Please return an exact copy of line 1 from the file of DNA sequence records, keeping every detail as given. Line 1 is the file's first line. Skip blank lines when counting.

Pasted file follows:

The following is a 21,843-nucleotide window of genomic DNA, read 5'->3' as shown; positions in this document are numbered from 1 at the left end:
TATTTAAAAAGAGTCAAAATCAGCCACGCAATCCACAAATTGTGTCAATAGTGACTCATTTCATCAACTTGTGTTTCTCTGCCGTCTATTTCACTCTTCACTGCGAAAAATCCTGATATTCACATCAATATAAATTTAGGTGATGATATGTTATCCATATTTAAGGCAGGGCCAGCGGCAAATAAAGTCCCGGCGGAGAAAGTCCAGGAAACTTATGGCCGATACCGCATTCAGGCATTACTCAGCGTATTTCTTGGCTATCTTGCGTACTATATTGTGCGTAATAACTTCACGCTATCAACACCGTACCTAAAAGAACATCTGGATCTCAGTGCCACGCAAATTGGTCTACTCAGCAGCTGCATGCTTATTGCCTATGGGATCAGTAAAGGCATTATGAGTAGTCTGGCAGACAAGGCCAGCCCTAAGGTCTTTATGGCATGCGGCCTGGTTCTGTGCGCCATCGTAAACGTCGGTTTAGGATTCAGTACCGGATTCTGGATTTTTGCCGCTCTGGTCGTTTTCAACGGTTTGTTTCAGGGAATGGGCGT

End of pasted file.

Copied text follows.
The following is a 21,843-nucleotide window of genomic DNA, read 5'->3' as shown; positions in this document are numbered from 1 at the left end: